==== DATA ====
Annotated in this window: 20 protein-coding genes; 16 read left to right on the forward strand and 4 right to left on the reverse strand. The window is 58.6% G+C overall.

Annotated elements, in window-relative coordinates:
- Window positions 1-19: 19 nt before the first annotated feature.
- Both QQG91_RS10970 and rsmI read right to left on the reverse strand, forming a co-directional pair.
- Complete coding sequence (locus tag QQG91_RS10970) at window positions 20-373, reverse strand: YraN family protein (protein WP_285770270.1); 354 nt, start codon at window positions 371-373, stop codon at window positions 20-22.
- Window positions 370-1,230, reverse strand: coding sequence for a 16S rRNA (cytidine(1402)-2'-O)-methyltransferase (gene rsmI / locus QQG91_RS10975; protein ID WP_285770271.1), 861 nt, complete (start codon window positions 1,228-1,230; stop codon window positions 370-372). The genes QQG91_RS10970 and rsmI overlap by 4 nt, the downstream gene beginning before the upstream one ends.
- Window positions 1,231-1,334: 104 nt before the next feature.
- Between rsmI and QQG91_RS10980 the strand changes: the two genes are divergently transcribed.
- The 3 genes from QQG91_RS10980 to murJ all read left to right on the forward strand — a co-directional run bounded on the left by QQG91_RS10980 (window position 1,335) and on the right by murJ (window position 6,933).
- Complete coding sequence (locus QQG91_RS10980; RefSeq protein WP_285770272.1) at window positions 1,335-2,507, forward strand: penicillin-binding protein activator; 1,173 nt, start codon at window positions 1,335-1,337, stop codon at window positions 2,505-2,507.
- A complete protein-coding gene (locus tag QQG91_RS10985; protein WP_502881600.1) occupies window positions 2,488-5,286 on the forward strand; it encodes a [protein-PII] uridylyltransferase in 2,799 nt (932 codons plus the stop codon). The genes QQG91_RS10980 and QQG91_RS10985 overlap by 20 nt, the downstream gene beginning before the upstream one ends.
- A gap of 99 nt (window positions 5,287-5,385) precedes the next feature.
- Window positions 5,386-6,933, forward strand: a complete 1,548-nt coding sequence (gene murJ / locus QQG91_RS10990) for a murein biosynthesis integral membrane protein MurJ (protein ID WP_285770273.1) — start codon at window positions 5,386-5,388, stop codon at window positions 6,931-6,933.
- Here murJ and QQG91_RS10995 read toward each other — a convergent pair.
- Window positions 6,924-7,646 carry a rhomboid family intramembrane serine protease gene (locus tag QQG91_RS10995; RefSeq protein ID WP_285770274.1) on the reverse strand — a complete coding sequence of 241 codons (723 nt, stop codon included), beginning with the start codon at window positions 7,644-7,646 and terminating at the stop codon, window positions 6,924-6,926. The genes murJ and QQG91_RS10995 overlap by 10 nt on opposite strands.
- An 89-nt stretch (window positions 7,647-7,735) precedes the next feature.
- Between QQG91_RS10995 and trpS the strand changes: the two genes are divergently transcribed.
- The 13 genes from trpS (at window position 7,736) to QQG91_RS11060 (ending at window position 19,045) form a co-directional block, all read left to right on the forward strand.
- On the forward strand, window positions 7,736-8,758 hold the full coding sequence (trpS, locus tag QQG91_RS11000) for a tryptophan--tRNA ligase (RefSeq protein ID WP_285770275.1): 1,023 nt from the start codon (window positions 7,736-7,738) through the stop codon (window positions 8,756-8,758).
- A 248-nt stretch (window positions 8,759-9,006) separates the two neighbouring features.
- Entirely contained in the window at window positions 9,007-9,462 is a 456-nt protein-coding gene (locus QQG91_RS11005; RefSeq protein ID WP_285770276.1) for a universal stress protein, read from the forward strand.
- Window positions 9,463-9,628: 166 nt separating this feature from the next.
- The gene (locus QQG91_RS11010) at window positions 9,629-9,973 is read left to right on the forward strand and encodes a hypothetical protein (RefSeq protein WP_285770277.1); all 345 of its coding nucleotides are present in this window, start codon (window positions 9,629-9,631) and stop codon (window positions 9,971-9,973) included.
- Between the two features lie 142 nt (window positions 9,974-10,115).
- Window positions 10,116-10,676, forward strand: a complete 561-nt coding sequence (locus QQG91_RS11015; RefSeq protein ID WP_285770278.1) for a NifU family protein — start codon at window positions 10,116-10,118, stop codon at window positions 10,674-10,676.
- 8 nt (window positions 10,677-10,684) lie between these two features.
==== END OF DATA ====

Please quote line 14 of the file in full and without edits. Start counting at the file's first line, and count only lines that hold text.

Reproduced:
- Here murJ and QQG91_RS10995 read toward each other — a convergent pair.